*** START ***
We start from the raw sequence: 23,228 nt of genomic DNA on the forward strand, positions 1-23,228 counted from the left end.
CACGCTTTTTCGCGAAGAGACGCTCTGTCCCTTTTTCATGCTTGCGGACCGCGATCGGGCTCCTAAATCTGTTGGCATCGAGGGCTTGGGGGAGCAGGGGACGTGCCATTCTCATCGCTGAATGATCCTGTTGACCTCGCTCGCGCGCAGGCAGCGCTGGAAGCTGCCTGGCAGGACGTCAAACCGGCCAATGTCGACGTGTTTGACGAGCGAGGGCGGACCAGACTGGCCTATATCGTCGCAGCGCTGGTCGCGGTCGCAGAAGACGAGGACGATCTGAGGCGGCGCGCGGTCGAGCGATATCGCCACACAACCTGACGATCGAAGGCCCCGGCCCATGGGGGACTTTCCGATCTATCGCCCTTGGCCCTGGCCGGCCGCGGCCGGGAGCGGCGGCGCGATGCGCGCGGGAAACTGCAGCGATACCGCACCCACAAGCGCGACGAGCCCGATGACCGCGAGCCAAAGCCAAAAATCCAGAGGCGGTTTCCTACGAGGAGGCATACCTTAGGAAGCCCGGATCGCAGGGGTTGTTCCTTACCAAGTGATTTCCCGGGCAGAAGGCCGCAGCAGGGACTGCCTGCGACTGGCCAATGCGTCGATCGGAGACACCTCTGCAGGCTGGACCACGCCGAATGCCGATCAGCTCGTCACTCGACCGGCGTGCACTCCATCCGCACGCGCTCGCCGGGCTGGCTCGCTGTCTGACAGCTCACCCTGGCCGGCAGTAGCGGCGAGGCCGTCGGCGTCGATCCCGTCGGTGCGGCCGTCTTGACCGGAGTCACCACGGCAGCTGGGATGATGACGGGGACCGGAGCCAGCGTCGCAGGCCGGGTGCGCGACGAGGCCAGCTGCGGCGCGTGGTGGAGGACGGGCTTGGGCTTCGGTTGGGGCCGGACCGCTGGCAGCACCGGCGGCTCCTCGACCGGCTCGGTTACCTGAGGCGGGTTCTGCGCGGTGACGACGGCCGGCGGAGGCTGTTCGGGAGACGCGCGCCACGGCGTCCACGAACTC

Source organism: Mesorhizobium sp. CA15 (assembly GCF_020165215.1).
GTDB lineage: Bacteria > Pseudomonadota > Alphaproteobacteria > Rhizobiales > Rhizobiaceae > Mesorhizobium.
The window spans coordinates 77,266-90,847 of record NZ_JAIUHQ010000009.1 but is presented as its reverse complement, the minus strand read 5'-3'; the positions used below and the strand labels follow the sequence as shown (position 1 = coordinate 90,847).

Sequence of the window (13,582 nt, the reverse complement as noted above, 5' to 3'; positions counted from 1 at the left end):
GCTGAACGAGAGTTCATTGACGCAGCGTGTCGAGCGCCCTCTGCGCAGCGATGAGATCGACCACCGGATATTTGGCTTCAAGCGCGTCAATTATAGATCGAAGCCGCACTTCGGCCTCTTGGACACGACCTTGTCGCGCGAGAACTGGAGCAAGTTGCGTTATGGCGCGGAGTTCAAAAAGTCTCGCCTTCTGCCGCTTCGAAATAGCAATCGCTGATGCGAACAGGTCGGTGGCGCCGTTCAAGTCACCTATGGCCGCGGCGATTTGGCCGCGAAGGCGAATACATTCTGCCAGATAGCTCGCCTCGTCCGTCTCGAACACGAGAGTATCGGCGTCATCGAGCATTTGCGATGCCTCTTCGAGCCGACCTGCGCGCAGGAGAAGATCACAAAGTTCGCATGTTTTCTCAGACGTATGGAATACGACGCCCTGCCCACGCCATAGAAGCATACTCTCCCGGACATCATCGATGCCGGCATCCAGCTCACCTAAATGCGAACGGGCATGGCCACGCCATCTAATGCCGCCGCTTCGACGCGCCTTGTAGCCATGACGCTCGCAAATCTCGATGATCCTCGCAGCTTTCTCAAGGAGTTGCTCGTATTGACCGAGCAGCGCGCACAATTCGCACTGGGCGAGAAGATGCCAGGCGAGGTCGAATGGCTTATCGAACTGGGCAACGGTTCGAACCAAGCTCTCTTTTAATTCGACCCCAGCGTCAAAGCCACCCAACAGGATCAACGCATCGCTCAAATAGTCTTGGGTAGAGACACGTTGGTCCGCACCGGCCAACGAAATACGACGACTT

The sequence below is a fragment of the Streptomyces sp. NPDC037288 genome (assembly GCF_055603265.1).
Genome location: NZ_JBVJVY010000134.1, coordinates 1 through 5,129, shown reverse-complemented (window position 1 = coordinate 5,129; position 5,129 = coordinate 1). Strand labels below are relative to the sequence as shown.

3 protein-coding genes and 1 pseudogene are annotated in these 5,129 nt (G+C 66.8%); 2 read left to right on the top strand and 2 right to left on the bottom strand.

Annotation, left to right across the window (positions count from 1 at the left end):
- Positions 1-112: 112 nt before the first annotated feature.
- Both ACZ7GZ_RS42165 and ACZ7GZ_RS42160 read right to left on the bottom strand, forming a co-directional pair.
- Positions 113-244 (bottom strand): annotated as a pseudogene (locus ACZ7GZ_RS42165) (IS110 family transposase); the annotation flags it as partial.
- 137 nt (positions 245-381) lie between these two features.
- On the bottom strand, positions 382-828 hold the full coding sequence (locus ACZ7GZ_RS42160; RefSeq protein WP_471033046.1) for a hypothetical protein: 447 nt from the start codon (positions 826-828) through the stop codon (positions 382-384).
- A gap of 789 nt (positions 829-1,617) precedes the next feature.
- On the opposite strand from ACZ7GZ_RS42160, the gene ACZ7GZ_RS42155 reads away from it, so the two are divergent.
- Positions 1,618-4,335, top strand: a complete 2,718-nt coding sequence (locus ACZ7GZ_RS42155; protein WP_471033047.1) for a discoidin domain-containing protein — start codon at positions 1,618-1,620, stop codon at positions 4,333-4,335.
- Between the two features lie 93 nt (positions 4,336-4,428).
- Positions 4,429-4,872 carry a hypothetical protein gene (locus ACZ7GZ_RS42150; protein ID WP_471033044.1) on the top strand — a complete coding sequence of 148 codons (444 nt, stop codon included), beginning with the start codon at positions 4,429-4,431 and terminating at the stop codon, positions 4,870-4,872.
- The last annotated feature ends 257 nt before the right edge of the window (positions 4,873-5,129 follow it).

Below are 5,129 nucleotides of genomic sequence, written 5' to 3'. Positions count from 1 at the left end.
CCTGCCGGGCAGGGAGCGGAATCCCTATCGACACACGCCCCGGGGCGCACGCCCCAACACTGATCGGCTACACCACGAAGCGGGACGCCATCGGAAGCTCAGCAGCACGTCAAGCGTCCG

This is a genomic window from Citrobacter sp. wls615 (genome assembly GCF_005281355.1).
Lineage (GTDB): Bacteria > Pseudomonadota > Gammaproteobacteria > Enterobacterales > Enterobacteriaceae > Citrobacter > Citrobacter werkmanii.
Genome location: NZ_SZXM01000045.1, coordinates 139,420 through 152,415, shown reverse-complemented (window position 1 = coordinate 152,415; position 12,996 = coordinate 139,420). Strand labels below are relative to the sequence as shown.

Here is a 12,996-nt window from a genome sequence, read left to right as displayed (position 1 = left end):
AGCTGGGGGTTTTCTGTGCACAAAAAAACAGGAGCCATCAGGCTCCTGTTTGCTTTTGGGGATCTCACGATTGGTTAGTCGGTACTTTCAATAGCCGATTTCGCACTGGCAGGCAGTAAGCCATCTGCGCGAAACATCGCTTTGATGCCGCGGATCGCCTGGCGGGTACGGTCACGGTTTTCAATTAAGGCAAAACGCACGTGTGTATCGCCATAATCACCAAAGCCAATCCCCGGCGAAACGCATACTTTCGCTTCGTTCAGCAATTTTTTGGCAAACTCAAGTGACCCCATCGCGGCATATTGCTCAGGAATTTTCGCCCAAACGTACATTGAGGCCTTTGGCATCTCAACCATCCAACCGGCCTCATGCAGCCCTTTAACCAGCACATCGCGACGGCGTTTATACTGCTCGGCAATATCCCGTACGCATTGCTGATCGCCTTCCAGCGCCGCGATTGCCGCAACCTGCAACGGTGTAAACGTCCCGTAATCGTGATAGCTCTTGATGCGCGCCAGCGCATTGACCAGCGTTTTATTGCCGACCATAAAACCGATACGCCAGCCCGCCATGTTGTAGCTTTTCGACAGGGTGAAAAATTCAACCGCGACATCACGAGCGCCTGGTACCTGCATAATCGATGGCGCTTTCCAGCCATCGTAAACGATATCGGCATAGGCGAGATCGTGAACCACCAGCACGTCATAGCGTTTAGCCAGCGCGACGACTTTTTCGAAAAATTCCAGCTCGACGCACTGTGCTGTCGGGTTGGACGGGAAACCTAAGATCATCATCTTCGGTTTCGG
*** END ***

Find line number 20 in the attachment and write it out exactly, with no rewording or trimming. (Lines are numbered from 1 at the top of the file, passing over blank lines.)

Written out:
- Between the two features lie 93 nt (positions 4,336-4,428).